As brilliant an experience as it is, however, Mafia II deserves a couple of knocks for failing to bring its immersive experience up to modern standards. Take, for example, the combat. While difficult combat is an accepted Mafia trademark, certain concessions are expected in a modern shooter, and Mafia II makes none. The camera will, at times, leave you in the lurch, and the cover system, while generally well-implemented, can prove frustrating in combination with the game's sludgy camera and brutal difficulty. This sometimes makes the reward of finishing a tough fight not quite worth the effort it takes to get there.
Also lacking is a bit of common sense as to how the world treats your infractions. The police will, for example, hunt you down like a rabid dog the second you drive a notch over the speed limit, but blowing right through a red light in front of a cop doesn't seem to bother them. You can even swipe a few cars on your way through the intersection if you want - they just don't care. Similarly, if you're picking the lock on a car within a city block of a cop, the entire force comes down on you, but if you choose to break the window instead, unless the cop is standing right next to you - and facing you - you'll get away with it nine times out of ten. Granted, one must come to accept a certain amount of illogic in any game, but these skew the fun of interacting with an otherwise lovingly-crafted world.
Mafia II's wall of shame would not be complete without singling out the collectible Playboy Playmate photos scattered throughout the world. This is the kind of thing that probably seemed like a good idea at some point, but it ultimately fails. The ladies are pleasant to look at, to be sure, but stopping in the middle of a tense in-game moment, searching the office of a guy you've just whacked while police sirens wail outside and more of his henchmen are riding down the elevator to take revenge, on the off chance you'll find Miss November on his desk, breaks the carefully-constructed mood of an otherwise near flawless experience. Worse, there's no way to view the photos you've collected in-game. So while you will inhabit a variety of different living spaces as Vito, all of which have some form of bookshelf or table cluttered with magazines, you can't actually relax a bit between adventures and peruse your dirty magazines. You have to quit the game and exit to the main menu to see them. This is the kind of niggling detail that continually drags an experience like Mafia II down from the clouds, and it may seem petty, but in a game where you can open your refrigerator to consume specific brands of beer, not being able to also open your magazine rack to view the items you've painstakingly collected feels broken.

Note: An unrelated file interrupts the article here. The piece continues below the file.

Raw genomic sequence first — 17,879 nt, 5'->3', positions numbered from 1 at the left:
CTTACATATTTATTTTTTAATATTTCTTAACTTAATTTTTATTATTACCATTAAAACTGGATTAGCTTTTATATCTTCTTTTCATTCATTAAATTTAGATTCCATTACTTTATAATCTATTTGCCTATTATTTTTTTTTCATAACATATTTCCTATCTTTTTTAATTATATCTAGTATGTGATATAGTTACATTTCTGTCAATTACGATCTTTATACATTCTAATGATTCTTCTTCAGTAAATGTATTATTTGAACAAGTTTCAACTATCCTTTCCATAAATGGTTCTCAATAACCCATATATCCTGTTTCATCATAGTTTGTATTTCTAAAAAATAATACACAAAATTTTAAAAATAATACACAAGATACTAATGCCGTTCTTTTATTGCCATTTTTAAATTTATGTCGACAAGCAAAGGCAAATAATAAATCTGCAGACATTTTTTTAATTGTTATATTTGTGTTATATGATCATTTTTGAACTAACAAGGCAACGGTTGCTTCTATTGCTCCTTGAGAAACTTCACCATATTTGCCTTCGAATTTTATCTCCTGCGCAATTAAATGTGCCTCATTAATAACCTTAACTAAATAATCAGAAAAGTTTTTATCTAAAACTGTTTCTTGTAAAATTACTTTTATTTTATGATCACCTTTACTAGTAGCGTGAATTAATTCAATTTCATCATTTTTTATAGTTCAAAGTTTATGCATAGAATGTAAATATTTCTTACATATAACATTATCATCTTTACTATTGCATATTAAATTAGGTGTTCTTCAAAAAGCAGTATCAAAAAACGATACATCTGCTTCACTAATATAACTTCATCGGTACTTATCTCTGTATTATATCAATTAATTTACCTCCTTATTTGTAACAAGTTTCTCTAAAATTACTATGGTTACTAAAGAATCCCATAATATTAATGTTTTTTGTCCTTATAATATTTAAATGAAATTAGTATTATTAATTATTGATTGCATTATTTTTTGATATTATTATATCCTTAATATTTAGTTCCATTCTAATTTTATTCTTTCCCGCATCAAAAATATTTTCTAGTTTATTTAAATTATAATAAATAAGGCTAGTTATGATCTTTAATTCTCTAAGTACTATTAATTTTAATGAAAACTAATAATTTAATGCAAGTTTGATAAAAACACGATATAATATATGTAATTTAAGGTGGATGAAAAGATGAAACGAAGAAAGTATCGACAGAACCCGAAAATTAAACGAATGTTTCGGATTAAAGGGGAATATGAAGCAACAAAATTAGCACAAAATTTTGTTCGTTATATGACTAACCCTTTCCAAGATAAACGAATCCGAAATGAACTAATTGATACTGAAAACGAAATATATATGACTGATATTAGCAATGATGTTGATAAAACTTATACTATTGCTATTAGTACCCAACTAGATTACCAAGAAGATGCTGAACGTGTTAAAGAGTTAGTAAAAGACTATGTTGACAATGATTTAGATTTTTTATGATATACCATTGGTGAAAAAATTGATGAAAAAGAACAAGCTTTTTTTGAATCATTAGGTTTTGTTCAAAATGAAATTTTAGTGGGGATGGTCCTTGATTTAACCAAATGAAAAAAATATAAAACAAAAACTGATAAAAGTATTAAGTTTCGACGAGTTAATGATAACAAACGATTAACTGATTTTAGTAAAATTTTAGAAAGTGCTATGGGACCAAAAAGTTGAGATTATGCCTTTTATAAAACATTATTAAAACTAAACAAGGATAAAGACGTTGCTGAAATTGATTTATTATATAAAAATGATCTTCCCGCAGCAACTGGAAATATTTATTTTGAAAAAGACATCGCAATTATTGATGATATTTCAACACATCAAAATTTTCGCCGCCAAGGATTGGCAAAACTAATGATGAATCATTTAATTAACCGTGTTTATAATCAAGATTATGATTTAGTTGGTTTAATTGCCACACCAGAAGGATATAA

None of these negatives, ultimately, detract from the narrative experience; if you're skipping the sandbox play entirely you may never notice them, but they prevent Mafia II, easily one of the best games made this year, from being perfect.
Bottom Line: Mafia II is the videogame equivalent of sitting on the couch, clutching a gallon bottle of wine and watching an entire season of Mad Men on DVD. It is not for the casual player, or those who prefer their story left in the manual. Fans of the original game will enjoy the updates and modernizations to the sequel, as will mature gamers looking for a taste of something more compelling than your average shooter.
Recommendation: This is The Catcher in the Rye, of videogames. Buy it. Even if you don't ever play it, having it on your shelf will someday get you laid.
This review is based on the Xbox 360 version of the game.
Russ Pitts is Editor-in-Chief of The Escapist.
Game: Mafia II
Developer: 2K Czech
Publisher: 2K Games
Release Date: August 24th, 2010
Platform(s): Xbox 360, PS3, PC
Available from: Amazon